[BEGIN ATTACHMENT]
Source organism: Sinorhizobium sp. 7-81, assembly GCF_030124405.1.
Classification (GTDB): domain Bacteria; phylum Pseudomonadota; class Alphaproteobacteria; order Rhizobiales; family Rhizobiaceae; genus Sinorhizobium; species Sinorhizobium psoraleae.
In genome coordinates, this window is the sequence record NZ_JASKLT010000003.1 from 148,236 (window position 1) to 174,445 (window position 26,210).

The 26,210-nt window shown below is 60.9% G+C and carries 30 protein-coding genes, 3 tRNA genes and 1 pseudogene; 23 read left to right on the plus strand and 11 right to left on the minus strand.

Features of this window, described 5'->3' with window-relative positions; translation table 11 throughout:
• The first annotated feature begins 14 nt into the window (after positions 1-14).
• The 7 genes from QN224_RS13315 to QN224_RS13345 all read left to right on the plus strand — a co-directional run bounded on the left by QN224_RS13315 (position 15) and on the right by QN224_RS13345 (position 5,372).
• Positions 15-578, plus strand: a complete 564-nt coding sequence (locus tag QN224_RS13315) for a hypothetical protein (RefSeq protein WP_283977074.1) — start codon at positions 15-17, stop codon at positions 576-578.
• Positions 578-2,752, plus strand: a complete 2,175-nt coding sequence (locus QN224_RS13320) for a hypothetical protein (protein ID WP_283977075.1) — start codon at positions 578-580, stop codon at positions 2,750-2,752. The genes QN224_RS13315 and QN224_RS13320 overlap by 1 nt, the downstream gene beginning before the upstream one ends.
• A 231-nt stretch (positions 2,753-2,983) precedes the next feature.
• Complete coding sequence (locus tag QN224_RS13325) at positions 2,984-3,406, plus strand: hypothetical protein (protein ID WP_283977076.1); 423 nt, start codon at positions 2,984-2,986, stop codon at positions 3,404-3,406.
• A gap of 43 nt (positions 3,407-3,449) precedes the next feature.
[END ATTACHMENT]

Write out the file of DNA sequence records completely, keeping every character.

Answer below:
Source organism: Sinorhizobium sp. 7-81, assembly GCF_030124405.1.
Classification (GTDB): domain Bacteria; phylum Pseudomonadota; class Alphaproteobacteria; order Rhizobiales; family Rhizobiaceae; genus Sinorhizobium; species Sinorhizobium psoraleae.
In genome coordinates, this window is the sequence record NZ_JASKLT010000003.1 from 148,236 (window position 1) to 174,445 (window position 26,210).

The 26,210-nt window shown below is 60.9% G+C and carries 30 protein-coding genes, 3 tRNA genes and 1 pseudogene; 23 read left to right on the plus strand and 11 right to left on the minus strand.

Features of this window, described 5'->3' with window-relative positions; translation table 11 throughout:
• The first annotated feature begins 14 nt into the window (after positions 1-14).
• The 7 genes from QN224_RS13315 to QN224_RS13345 all read left to right on the plus strand — a co-directional run bounded on the left by QN224_RS13315 (position 15) and on the right by QN224_RS13345 (position 5,372).
• Positions 15-578, plus strand: a complete 564-nt coding sequence (locus tag QN224_RS13315) for a hypothetical protein (RefSeq protein WP_283977074.1) — start codon at positions 15-17, stop codon at positions 576-578.
• Positions 578-2,752, plus strand: a complete 2,175-nt coding sequence (locus QN224_RS13320) for a hypothetical protein (protein ID WP_283977075.1) — start codon at positions 578-580, stop codon at positions 2,750-2,752. The genes QN224_RS13315 and QN224_RS13320 overlap by 1 nt, the downstream gene beginning before the upstream one ends.
• A 231-nt stretch (positions 2,753-2,983) precedes the next feature.
• Complete coding sequence (locus tag QN224_RS13325) at positions 2,984-3,406, plus strand: hypothetical protein (protein ID WP_283977076.1); 423 nt, start codon at positions 2,984-2,986, stop codon at positions 3,404-3,406.
• A gap of 43 nt (positions 3,407-3,449) precedes the next feature.